Solution 5: Additional Troubleshooting for Firefox Users

In addition to the above listed solutions, you can also try the following fixes for your Firefox browser. You can easily see how they are done at our website.

  • Clear your cache and upgrade Firefox to the latest version available.
  • Turn off all of Firefox’s add-ons.
  • Refresh your browser entirely. Do note that your bookmarks may get erased at this point.
  • Set the tls.version.max value to 0.
  • If all the above steps don’t work for your Firefox, consider using an alternate browser such as Chrome for opening the site.

Solution 6: Changing Certificate (advanced users)

A simple workaround for this issue changing some certificate values of your server. We have included some code as a demonstration.

Here you have to change the default:443 to

Solution 7: Changing nginx.conf files (for advanced users)

Another change which you can try to resolve the error is changing the nginx.conf file. This solution is specific for people who are using Nginx to run their site. The same principle applies that is we tweaking settings regarding the 443 port.

Below is a piece of code with the workaround mentioned below to help you understand.

Here you have to change listen 443; to listen 443 ssl; Furthermore, you should also remove the line “ssl on;”. Now check if the problem is solved.

Note: If you want to force e.g. phpmyadmin to use SSL/https you will run into this problem if this link is missing, you can use a2ensite default-ssl.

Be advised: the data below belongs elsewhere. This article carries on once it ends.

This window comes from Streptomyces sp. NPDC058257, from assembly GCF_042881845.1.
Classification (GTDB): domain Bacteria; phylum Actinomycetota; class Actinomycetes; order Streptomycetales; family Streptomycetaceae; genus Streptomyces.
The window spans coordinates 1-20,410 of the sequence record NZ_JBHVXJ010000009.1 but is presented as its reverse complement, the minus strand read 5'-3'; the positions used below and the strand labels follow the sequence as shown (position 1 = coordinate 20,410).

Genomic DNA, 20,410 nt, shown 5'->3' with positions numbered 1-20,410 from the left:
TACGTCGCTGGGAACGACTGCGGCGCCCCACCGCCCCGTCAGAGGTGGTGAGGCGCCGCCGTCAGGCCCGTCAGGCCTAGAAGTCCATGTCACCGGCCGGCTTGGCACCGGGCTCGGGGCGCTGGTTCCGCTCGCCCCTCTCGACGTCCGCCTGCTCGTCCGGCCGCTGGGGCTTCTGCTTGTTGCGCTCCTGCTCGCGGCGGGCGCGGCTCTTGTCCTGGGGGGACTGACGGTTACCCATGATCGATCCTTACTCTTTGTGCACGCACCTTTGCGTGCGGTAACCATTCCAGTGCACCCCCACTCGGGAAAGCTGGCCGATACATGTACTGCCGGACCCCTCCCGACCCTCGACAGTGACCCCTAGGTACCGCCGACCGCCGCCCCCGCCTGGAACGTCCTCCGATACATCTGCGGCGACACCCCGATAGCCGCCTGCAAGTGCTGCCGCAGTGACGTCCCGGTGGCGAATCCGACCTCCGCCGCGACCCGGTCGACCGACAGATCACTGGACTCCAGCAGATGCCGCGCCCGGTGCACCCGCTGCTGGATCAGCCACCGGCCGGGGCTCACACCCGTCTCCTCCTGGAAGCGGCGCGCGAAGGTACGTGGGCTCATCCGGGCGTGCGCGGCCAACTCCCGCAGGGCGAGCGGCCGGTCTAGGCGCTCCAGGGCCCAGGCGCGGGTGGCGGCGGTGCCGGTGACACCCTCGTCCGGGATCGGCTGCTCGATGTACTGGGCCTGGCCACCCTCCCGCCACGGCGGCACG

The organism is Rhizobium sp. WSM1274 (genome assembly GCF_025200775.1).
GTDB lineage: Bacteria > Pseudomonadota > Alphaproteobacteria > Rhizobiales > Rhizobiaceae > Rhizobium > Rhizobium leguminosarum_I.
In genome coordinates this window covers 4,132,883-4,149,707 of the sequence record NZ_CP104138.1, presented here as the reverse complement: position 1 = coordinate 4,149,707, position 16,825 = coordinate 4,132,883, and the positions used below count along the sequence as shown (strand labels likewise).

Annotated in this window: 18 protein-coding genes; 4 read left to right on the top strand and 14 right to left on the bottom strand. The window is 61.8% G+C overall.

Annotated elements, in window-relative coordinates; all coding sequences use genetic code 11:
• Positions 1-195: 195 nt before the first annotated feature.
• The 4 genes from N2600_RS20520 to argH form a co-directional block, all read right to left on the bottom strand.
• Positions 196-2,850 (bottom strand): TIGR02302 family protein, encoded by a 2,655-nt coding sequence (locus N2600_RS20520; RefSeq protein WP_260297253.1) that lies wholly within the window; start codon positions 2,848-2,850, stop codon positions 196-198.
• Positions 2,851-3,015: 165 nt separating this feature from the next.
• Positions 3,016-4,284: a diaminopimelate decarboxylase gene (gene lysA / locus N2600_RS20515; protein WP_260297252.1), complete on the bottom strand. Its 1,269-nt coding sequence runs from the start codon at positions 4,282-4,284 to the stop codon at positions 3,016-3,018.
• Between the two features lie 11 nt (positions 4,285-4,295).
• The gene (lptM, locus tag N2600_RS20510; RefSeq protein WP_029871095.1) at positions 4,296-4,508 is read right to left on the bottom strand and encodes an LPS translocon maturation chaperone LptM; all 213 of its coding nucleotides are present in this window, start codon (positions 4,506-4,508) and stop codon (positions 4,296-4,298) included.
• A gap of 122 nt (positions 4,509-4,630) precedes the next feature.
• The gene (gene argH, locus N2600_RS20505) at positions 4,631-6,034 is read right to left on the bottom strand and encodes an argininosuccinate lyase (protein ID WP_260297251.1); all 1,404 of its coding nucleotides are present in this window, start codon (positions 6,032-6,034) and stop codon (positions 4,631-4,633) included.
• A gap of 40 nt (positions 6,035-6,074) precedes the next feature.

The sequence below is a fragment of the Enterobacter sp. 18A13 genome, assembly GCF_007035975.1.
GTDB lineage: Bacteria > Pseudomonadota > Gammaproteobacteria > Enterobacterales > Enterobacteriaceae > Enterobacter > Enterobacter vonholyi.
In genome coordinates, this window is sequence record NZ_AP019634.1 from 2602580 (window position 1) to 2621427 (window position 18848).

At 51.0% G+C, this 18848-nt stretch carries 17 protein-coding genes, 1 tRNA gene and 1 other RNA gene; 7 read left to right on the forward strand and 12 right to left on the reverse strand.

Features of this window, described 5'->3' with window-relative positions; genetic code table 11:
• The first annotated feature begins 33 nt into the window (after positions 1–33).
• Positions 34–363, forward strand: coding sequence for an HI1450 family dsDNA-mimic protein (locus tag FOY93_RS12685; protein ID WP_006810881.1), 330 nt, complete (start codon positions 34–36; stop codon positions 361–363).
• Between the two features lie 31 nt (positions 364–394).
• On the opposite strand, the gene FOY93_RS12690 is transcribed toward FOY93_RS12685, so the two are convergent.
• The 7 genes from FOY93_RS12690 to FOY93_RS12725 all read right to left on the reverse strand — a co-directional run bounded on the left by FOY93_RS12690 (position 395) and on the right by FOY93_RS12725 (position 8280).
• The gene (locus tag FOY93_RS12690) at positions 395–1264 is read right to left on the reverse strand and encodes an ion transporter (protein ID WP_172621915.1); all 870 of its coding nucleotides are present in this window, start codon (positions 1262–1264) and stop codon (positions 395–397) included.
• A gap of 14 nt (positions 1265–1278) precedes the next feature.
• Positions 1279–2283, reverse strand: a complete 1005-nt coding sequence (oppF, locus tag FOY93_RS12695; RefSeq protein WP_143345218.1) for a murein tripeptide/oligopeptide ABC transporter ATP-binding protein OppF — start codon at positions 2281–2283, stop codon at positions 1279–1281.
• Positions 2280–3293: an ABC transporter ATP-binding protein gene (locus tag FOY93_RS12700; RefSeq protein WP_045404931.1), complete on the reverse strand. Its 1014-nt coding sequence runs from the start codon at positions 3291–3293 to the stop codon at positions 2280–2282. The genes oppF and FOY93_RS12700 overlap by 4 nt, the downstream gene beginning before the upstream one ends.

Solution 8: Doing additional checks (for advanced users)

In addition to above solutions, you should also make sure that the following statements hold.

  • You should port 443 is open and enabled in the server. This is the standard port for https communications.
  • If the SSL is using a non-standard then Firefox may prompt this error. You should ensure is running on port 443.
  • If you are using Apache2, you should check that the port for SSL is 443. You can achieve this by setting the httpd.conf file as it follows:
  • Make sure that the SSL certificates are not expired.
  • If you are Apache2, you check your vhost config file. There are reports that changing <VirtualHost> to _default_ resolved the error.
  • You should also make sure that you have only one SSL certificate on one IP. Ensure that all SSL certificates utilize their own dedicated IP.
  • In Apache, check that the Listen <port> directive matches the port number in the VirtualHost directive for the website being secured, and that the SSL configuration statements (SSLEngine On, SSLCertificateFile <filename> and so on) appear in the VirtualHost directive for the website or in the SSL configuration file for the server.

Kevin Arrows

Kevin Arrows is a highly experienced and knowledgeable technology specialist with over a decade of industry experience. He holds a Microsoft Certified Technology Specialist (MCTS) certification and has a deep passion for staying up-to-date on the latest tech developments. Kevin has written extensively on a wide range of tech-related topics, showcasing his expertise and knowledge in areas such as software development, cybersecurity, and cloud computing. His contributions to the tech field have been widely recognized and respected by his peers, and he is highly regarded for his ability to explain complex technical concepts in a clear and concise manner.